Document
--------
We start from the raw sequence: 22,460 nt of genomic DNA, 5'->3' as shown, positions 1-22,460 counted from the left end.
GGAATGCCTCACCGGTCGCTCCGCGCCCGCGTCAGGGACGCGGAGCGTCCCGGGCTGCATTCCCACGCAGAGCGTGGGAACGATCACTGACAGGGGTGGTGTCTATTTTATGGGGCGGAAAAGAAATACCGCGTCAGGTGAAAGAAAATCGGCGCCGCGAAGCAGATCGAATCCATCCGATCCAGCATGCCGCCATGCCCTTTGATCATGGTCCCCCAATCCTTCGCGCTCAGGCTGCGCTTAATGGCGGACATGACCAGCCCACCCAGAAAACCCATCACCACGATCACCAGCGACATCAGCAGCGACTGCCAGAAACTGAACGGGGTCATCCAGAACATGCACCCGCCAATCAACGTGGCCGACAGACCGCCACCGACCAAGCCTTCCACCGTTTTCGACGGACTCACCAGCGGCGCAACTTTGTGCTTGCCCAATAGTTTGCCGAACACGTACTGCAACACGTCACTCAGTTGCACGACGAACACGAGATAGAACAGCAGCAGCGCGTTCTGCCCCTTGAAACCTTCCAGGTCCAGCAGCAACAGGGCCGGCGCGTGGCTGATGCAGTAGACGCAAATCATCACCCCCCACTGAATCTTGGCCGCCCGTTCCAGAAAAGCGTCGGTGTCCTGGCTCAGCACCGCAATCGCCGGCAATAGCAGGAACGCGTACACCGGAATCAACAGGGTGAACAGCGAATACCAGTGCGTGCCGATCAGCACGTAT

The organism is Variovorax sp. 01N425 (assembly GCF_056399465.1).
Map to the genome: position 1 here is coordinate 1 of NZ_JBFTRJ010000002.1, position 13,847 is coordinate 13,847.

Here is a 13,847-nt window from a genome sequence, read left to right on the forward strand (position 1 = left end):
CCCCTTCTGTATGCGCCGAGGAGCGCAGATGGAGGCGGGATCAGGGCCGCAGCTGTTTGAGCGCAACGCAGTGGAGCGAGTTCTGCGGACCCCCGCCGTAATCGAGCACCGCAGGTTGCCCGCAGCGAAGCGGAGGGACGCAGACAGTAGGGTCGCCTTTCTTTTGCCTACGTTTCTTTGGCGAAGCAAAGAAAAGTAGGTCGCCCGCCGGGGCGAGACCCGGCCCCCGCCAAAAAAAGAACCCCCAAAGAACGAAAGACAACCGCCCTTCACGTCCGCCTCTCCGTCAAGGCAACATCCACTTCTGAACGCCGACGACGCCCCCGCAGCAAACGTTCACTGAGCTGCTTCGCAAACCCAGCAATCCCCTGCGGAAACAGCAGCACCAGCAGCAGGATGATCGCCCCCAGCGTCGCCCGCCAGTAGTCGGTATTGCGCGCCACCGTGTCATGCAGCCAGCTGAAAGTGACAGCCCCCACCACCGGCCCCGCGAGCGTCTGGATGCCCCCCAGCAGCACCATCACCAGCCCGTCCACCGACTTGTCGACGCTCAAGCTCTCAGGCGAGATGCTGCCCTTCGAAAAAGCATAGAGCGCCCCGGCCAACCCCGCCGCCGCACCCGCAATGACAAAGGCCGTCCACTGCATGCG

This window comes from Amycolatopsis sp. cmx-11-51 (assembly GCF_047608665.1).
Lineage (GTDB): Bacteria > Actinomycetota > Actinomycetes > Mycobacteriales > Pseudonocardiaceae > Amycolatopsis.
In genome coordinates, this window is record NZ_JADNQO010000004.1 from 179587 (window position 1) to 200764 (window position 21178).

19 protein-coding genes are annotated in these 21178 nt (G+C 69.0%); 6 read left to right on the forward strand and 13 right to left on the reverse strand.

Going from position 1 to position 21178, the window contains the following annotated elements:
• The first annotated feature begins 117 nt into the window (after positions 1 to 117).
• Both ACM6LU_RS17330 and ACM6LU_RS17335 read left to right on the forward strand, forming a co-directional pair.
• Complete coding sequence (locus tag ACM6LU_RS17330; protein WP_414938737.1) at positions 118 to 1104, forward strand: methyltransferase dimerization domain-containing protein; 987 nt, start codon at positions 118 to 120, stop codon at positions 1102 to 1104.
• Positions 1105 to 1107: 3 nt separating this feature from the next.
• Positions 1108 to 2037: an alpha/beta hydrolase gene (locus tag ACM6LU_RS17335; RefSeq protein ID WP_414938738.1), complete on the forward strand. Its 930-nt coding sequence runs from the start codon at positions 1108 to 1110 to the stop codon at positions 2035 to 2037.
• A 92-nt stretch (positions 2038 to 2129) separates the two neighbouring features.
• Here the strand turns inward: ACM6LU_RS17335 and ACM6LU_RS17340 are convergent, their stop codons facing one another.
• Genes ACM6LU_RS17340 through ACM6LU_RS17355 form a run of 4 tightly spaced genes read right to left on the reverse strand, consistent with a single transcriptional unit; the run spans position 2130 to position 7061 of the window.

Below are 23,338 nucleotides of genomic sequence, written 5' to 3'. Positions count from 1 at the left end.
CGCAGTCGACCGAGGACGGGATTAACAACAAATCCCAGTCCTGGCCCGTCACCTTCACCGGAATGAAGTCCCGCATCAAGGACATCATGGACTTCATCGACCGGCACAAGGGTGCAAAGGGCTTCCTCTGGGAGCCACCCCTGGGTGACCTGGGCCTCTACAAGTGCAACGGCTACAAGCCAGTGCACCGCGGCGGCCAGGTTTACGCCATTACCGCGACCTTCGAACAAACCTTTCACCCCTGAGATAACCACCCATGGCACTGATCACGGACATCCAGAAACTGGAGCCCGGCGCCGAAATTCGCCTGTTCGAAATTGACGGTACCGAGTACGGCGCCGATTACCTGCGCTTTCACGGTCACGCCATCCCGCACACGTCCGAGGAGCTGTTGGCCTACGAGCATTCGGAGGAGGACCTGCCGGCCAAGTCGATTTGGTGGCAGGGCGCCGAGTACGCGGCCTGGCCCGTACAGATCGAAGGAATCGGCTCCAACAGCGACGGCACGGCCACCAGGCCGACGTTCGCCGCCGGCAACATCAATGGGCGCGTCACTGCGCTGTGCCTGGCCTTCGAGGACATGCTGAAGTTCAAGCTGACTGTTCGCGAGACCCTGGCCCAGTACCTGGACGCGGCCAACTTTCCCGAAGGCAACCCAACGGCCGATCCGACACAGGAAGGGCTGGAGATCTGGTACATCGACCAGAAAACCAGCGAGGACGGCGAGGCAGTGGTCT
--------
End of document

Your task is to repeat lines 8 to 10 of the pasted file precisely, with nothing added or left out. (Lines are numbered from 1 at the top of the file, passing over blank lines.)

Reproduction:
Lineage (GTDB): Bacteria > Actinomycetota > Actinomycetes > Mycobacteriales > Pseudonocardiaceae > Amycolatopsis.
In genome coordinates, this window is record NZ_JADNQO010000004.1 from 179587 (window position 1) to 200764 (window position 21178).

19 protein-coding genes are annotated in these 21178 nt (G+C 69.0%); 6 read left to right on the forward strand and 13 right to left on the reverse strand.